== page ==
… Among Yosepha’s many protests against the company and the military security guards in its pay, was an attempt to bring some benefits to local people. Assisted by the church, Yosepha and several other women set up a cooperative, called Kulalok, to market their fruit and vegetables. Yosepha felt that Freeport should support the local people by buying from them, but the company imported these goods from outside Papua, flying them into Timika airport. So the women planned a way of drawing Freeport’s attention to their group by destroying the imported fruit and vegetables. With the money earned from the co-op, the women paid for homes built with batako (concrete bricks) and supplied with electricity … (full text).

(1000peacewomen 2/2): … Yosepha Alomang is a simple woman from the Mimika district in Papua, where her Amungme tribes people live. She is physically small, but she has bravely stood up to powerful interest groups in defense of her people’s right to their land. Yosepha lived with her family in Tsinga village, Tembagapura, Mimika, a hillside area, until the mid-1950s, when a local church that provided health and education in the remote areas of Papua encouraged them to move near the south coast.

As a little girl, Yosepha went to elementary school, but she dropped out in the fourth grade after the death of her parents. She recalls her first encounter with Freeport McMoran, the world’s biggest gold mine, located in Timika.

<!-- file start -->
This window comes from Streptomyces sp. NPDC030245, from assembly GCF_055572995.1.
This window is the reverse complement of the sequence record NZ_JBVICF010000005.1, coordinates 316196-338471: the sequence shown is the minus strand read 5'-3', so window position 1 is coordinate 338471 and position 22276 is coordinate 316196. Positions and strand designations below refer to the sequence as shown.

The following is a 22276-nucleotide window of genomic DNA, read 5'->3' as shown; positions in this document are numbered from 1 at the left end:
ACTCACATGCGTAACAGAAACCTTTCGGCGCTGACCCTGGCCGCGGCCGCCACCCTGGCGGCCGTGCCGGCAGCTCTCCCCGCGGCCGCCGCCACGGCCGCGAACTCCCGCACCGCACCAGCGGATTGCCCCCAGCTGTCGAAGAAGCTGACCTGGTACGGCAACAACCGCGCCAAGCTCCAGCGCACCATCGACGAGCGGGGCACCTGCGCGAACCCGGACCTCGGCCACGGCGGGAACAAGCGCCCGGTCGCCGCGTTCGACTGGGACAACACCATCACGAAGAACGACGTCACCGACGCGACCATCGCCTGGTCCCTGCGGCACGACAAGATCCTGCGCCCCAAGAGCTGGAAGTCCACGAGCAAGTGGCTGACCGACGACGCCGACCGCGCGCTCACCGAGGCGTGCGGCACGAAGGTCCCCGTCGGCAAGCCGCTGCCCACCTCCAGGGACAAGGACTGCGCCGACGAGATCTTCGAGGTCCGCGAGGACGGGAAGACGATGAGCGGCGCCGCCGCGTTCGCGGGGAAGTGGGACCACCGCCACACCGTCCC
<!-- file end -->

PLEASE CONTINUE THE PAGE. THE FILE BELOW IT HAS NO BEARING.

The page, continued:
It was in 1967. She was 17, too young to understand what was going on. But when she thinks about it now, she says: “They took our land. They didn’t even ask our permission. I was just a young girl. I remember my father gave them the land.”

The naïve Amungme people did not know that that it would be the beginning of decades of suffering as their once pristine natural environment would slowly deteriorate. She vividly recalls the day Freeport came. “One day, a group of men came to our house. They talked with my parents. I hardly remember their conversation. They were warning my father to follow the company’s request. They said if we wanted to eat well, we had to make sure that they could eat well also.” About a dozen men and several tribal leaders agreed to deal with the company and left their land, but many refused. Those who refused faced arrest and torture by the state apparatus, but many were killed or chased away to live in the forests.